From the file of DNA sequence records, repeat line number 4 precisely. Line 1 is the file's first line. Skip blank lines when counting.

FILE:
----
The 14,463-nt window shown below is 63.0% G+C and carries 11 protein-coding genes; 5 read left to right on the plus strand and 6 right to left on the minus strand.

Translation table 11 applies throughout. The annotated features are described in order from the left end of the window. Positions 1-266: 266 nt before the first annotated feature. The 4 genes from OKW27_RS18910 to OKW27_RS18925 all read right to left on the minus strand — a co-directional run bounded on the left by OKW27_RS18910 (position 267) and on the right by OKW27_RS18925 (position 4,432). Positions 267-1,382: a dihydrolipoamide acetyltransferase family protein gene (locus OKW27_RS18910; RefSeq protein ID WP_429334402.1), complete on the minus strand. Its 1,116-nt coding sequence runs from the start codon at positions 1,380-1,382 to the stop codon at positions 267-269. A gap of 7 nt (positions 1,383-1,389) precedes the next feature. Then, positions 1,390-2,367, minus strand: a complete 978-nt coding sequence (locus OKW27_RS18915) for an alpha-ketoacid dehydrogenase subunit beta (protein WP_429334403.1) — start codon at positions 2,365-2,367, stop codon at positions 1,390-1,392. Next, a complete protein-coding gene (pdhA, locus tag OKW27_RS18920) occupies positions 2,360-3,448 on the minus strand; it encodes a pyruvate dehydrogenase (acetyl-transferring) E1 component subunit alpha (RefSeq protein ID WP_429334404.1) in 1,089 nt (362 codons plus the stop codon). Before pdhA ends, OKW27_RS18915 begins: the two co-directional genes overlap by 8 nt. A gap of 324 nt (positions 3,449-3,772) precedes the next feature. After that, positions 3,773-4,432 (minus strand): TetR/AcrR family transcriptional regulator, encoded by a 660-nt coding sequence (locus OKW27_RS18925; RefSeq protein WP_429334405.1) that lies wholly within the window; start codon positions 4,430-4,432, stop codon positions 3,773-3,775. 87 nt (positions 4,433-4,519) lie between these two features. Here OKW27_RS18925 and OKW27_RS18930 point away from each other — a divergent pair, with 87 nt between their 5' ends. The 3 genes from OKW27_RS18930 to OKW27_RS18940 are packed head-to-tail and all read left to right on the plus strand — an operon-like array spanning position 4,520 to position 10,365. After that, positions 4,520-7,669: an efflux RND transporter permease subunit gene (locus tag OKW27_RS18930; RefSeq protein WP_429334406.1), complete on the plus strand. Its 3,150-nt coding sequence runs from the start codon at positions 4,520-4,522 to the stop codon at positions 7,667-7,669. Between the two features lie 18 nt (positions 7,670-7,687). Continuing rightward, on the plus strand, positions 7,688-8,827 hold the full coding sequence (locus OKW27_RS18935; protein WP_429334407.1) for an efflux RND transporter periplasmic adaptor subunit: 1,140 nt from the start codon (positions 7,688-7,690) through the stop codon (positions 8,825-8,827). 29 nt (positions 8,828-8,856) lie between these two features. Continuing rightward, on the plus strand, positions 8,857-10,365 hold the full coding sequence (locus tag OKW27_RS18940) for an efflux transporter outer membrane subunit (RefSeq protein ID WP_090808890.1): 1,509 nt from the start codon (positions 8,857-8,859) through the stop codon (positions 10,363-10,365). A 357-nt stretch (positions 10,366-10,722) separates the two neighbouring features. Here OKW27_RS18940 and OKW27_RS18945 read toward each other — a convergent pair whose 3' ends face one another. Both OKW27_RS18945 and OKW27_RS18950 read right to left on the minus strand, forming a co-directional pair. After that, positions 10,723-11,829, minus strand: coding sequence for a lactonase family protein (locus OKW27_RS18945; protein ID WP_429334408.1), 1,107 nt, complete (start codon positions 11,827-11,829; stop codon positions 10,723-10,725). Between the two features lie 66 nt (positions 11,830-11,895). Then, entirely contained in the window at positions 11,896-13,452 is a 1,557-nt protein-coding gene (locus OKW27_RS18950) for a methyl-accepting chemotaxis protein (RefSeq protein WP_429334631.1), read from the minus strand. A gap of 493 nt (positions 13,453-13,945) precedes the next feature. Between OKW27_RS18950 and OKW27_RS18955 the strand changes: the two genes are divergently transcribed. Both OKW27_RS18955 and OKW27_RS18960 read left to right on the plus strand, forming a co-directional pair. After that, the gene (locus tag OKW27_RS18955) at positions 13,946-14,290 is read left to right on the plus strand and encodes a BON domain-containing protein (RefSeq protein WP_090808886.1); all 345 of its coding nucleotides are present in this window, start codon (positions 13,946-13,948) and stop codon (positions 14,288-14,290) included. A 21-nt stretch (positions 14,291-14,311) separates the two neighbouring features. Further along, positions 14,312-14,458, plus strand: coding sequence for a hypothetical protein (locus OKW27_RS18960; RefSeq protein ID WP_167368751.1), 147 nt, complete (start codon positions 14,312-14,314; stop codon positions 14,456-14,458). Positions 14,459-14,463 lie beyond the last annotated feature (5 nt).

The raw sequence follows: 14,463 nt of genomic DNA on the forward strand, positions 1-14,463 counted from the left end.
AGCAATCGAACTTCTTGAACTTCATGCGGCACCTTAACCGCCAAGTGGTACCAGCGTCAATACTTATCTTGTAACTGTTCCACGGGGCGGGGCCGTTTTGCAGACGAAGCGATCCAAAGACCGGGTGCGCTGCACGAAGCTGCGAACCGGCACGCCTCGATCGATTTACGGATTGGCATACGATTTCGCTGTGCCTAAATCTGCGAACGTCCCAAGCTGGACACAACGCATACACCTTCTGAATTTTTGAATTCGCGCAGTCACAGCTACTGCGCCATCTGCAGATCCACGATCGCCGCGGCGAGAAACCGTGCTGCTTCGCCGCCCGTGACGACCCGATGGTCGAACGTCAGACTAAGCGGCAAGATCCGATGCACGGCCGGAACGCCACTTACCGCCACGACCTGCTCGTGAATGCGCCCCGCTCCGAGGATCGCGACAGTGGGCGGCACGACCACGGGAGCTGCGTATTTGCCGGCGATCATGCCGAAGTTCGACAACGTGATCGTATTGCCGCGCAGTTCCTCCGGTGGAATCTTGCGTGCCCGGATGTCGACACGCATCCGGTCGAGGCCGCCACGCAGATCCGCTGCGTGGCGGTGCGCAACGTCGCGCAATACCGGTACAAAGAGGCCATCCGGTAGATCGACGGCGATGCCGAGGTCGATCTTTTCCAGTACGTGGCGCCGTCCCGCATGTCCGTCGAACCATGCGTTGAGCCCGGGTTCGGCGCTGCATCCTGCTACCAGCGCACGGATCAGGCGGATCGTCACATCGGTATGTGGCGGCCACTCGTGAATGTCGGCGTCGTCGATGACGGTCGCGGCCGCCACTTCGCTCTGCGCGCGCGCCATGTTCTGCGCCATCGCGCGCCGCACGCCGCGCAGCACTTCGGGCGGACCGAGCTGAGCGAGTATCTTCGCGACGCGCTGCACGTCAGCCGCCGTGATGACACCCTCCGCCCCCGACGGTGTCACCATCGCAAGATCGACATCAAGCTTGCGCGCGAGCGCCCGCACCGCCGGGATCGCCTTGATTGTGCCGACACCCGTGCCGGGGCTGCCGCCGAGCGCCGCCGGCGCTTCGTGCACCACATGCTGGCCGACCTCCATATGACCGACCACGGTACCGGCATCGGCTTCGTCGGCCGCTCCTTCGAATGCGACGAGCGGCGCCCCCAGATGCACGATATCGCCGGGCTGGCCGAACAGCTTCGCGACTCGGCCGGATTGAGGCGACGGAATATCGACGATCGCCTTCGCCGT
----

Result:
AGCAATCGAACTTCTTGAACTTCATGCGGCACCTTAACCGCCAAGTGGTACCAGCGTCAATACTTATCTTGTAACTGTTCCACGGGGCGGGGCCGTTTTGCAGACGAAGCGATCCAAAGACCGGGTGCGCTGCACGAAGCTGCGAACCGGCACGCCTCGATCGATTTACGGATTGGCATACGATTTCGCTGTGCCTAAATCTGCGAACGTCCCAAGCTGGACACAACGCATACACCTTCTGAATTTTTGAATTCGCGCAGTCACAGCTACTGCGCCATCTGCAGATCCACGATCGCCGCGGCGAGAAACCGTGCTGCTTCGCCGCCCGTGACGACCCGATGGTCGAACGTCAGACTAAGCGGCAAGATCCGATGCACGGCCGGAACGCCACTTACCGCCACGACCTGCTCGTGAATGCGCCCCGCTCCGAGGATCGCGACAGTGGGCGGCACGACCACGGGAGCTGCGTATTTGCCGGCGATCATGCCGAAGTTCGACAACGTGATCGTATTGCCGCGCAGTTCCTCCGGTGGAATCTTGCGTGCCCGGATGTCGACACGCATCCGGTCGAGGCCGCCACGCAGATCCGCTGCGTGGCGGTGCGCAACGTCGCGCAATACCGGTACAAAGAGGCCATCCGGTAGATCGACGGCGATGCCGAGGTCGATCTTTTCCAGTACGTGGCGCCGTCCCGCATGTCCGTCGAACCATGCGTTGAGCCCGGGTTCGGCGCTGCATCCTGCTACCAGCGCACGGATCAGGCGGATCGTCACATCGGTATGTGGCGGCCACTCGTGAATGTCGGCGTCGTCGATGACGGTCGCGGCCGCCACTTCGCTCTGCGCGCGCGCCATGTTCTGCGCCATCGCGCGCCGCACGCCGCGCAGCACTTCGGGCGGACCGAGCTGAGCGAGTATCTTCGCGACGCGCTGCACGTCAGCCGCCGTGATGACACCCTCCGCCCCCGACGGTGTCACCATCGCAAGATCGACATCAAGCTTGCGCGCGAGCGCCCGCACCGCCGGGATCGCCTTGATTGTGCCGACACCCGTGCCGGGGCTGCCGCCGAGCGCCGCCGGCGCTTCGTGCACCACATGCTGGCCGACCTCCATATGACCGACCACGGTACCGGCATCGGCTTCGTCGGCCGCTCCTTCGAATGCGACGAGCGGCGCCCCCAGATGCACGATATCGCCGGGCTGGCCGAACAGCTTCGCGACTCGGCCGGATTGAGGCGACGGAATATCGACGATCGCCTTCGCCGT